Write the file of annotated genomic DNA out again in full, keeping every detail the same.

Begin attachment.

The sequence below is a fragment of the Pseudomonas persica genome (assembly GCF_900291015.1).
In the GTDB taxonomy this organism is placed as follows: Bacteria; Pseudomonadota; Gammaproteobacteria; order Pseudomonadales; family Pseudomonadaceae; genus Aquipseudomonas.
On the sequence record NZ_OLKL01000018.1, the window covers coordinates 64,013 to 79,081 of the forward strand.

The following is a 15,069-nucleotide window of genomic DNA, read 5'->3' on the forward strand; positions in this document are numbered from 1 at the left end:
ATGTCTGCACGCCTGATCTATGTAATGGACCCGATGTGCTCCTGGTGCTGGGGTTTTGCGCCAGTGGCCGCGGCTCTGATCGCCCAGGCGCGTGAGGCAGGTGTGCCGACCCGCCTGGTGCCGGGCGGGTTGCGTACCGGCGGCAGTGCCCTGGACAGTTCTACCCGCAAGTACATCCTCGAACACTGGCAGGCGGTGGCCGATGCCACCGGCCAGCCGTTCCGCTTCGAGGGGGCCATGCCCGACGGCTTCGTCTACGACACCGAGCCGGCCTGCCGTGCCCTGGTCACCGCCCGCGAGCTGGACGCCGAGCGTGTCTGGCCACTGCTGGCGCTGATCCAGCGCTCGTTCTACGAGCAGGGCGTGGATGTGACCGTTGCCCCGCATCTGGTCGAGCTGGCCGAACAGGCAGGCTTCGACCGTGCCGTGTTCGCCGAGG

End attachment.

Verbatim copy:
The sequence below is a fragment of the Pseudomonas persica genome (assembly GCF_900291015.1).
In the GTDB taxonomy this organism is placed as follows: Bacteria; Pseudomonadota; Gammaproteobacteria; order Pseudomonadales; family Pseudomonadaceae; genus Aquipseudomonas.
On the sequence record NZ_OLKL01000018.1, the window covers coordinates 64,013 to 79,081 of the forward strand.

The following is a 15,069-nucleotide window of genomic DNA, read 5'->3' on the forward strand; positions in this document are numbered from 1 at the left end:
ATGTCTGCACGCCTGATCTATGTAATGGACCCGATGTGCTCCTGGTGCTGGGGTTTTGCGCCAGTGGCCGCGGCTCTGATCGCCCAGGCGCGTGAGGCAGGTGTGCCGACCCGCCTGGTGCCGGGCGGGTTGCGTACCGGCGGCAGTGCCCTGGACAGTTCTACCCGCAAGTACATCCTCGAACACTGGCAGGCGGTGGCCGATGCCACCGGCCAGCCGTTCCGCTTCGAGGGGGCCATGCCCGACGGCTTCGTCTACGACACCGAGCCGGCCTGCCGTGCCCTGGTCACCGCCCGCGAGCTGGACGCCGAGCGTGTCTGGCCACTGCTGGCGCTGATCCAGCGCTCGTTCTACGAGCAGGGCGTGGATGTGACCGTTGCCCCGCATCTGGTCGAGCTGGCCGAACAGGCAGGCTTCGACCGTGCCGTGTTCGCCGAGG